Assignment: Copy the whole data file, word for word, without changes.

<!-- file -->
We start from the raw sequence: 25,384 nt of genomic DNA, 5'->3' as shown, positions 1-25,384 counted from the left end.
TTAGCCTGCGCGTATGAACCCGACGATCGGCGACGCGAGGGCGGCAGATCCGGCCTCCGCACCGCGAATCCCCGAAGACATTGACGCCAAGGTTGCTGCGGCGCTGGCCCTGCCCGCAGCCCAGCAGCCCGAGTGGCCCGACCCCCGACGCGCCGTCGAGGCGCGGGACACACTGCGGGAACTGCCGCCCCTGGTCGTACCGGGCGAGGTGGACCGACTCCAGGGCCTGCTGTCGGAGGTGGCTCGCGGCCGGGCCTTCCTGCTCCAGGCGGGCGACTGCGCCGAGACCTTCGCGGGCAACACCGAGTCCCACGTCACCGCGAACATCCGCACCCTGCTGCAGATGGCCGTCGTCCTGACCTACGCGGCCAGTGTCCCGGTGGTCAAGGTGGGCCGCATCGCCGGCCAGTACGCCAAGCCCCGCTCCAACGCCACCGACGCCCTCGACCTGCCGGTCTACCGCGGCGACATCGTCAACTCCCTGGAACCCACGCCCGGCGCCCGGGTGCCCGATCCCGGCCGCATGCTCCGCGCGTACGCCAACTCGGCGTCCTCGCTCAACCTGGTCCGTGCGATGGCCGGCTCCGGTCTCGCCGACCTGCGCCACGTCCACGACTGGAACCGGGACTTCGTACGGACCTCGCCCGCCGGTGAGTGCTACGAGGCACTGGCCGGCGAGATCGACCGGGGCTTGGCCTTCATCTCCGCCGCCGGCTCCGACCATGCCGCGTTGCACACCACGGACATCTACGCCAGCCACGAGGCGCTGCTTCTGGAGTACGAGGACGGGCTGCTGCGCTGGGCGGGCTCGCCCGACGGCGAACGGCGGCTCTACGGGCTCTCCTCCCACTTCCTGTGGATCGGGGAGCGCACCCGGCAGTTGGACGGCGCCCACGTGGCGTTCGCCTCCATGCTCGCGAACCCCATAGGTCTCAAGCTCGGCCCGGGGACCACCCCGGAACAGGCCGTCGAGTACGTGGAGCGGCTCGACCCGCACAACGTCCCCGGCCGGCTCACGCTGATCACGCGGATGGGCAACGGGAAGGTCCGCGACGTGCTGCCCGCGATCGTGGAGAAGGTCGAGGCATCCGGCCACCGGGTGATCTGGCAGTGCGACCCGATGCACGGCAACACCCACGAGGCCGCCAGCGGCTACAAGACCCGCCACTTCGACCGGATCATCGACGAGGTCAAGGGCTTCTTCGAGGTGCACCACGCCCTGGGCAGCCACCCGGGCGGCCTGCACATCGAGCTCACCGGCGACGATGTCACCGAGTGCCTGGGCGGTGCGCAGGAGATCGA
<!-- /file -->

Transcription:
We start from the raw sequence: 25,384 nt of genomic DNA, 5'->3' as shown, positions 1-25,384 counted from the left end.
TTAGCCTGCGCGTATGAACCCGACGATCGGCGACGCGAGGGCGGCAGATCCGGCCTCCGCACCGCGAATCCCCGAAGACATTGACGCCAAGGTTGCTGCGGCGCTGGCCCTGCCCGCAGCCCAGCAGCCCGAGTGGCCCGACCCCCGACGCGCCGTCGAGGCGCGGGACACACTGCGGGAACTGCCGCCCCTGGTCGTACCGGGCGAGGTGGACCGACTCCAGGGCCTGCTGTCGGAGGTGGCTCGCGGCCGGGCCTTCCTGCTCCAGGCGGGCGACTGCGCCGAGACCTTCGCGGGCAACACCGAGTCCCACGTCACCGCGAACATCCGCACCCTGCTGCAGATGGCCGTCGTCCTGACCTACGCGGCCAGTGTCCCGGTGGTCAAGGTGGGCCGCATCGCCGGCCAGTACGCCAAGCCCCGCTCCAACGCCACCGACGCCCTCGACCTGCCGGTCTACCGCGGCGACATCGTCAACTCCCTGGAACCCACGCCCGGCGCCCGGGTGCCCGATCCCGGCCGCATGCTCCGCGCGTACGCCAACTCGGCGTCCTCGCTCAACCTGGTCCGTGCGATGGCCGGCTCCGGTCTCGCCGACCTGCGCCACGTCCACGACTGGAACCGGGACTTCGTACGGACCTCGCCCGCCGGTGAGTGCTACGAGGCACTGGCCGGCGAGATCGACCGGGGCTTGGCCTTCATCTCCGCCGCCGGCTCCGACCATGCCGCGTTGCACACCACGGACATCTACGCCAGCCACGAGGCGCTGCTTCTGGAGTACGAGGACGGGCTGCTGCGCTGGGCGGGCTCGCCCGACGGCGAACGGCGGCTCTACGGGCTCTCCTCCCACTTCCTGTGGATCGGGGAGCGCACCCGGCAGTTGGACGGCGCCCACGTGGCGTTCGCCTCCATGCTCGCGAACCCCATAGGTCTCAAGCTCGGCCCGGGGACCACCCCGGAACAGGCCGTCGAGTACGTGGAGCGGCTCGACCCGCACAACGTCCCCGGCCGGCTCACGCTGATCACGCGGATGGGCAACGGGAAGGTCCGCGACGTGCTGCCCGCGATCGTGGAGAAGGTCGAGGCATCCGGCCACCGGGTGATCTGGCAGTGCGACCCGATGCACGGCAACACCCACGAGGCCGCCAGCGGCTACAAGACCCGCCACTTCGACCGGATCATCGACGAGGTCAAGGGCTTCTTCGAGGTGCACCACGCCCTGGGCAGCCACCCGGGCGGCCTGCACATCGAGCTCACCGGCGACGATGTCACCGAGTGCCTGGGCGGTGCGCAGGAGATCGA